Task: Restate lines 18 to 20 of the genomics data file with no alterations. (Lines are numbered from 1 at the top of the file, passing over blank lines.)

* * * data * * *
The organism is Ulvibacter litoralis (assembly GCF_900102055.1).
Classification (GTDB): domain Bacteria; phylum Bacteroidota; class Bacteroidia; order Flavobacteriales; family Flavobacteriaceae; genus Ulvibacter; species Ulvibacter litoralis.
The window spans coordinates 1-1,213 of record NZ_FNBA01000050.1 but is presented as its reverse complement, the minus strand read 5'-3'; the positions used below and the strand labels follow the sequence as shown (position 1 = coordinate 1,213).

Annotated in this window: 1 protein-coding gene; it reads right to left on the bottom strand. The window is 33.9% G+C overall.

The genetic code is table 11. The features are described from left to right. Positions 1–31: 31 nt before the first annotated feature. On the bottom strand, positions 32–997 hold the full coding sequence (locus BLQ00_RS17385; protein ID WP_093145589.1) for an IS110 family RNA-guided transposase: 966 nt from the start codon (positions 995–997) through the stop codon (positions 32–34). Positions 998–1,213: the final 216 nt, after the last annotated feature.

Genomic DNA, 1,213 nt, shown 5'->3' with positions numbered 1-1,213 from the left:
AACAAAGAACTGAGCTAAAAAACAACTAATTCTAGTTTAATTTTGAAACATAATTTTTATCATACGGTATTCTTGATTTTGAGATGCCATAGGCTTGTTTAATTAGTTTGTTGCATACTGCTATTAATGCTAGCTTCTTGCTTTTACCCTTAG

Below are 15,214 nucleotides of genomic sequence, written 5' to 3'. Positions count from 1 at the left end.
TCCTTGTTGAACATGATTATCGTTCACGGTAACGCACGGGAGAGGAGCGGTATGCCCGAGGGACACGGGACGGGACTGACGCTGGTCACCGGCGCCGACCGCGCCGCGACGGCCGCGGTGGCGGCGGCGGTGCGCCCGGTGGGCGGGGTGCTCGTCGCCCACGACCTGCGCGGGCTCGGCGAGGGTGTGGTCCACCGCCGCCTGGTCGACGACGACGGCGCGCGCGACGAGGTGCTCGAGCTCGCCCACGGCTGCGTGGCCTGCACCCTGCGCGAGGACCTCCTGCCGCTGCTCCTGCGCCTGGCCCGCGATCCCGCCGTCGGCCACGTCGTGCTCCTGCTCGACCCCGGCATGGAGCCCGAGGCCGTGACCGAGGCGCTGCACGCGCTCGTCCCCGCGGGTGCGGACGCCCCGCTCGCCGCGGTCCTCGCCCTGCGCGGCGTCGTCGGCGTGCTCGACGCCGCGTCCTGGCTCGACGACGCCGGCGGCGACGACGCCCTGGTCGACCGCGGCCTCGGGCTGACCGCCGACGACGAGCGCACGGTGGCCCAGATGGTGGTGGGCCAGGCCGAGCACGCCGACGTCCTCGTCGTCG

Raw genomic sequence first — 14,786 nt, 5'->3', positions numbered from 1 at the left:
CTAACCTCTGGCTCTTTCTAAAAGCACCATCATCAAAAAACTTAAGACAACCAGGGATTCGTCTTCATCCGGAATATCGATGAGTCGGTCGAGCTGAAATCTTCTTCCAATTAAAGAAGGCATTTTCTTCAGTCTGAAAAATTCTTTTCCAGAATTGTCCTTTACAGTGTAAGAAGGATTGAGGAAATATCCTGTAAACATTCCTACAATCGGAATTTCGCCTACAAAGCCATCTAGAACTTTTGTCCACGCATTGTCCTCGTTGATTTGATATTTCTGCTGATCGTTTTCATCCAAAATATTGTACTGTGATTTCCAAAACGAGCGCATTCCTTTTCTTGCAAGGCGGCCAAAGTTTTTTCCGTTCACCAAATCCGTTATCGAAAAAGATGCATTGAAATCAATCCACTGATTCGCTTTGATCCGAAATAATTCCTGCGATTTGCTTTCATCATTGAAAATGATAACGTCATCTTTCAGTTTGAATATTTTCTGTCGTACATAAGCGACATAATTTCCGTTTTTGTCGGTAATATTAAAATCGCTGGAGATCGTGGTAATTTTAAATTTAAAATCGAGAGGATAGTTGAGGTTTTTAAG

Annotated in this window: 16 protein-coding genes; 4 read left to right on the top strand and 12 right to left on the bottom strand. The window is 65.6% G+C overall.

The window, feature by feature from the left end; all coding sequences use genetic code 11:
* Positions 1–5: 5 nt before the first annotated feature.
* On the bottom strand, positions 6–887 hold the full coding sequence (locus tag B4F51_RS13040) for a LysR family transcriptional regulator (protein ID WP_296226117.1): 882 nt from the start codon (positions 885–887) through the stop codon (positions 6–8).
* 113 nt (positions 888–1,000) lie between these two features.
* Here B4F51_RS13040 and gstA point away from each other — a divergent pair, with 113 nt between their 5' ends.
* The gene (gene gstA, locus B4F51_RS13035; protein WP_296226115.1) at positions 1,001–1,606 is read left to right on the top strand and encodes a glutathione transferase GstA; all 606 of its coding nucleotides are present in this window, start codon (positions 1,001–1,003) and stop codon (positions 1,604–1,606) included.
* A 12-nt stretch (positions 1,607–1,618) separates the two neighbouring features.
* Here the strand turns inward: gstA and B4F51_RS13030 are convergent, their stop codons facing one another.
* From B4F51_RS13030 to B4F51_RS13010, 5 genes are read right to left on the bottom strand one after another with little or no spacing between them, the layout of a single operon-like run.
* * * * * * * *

* The gene (gene gstA, locus B4F51_RS13035; protein WP_296226115.1) at positions 1,001–1,606 is read left to right on the top strand and encodes a glutathione transferase GstA; all 606 of its coding nucleotides are present in this window, start codon (positions 1,001–1,003) and stop codon (positions 1,604–1,606) included.
* A 12-nt stretch (positions 1,607–1,618) separates the two neighbouring features.
* Here the strand turns inward: gstA and B4F51_RS13030 are convergent, their stop codons facing one another.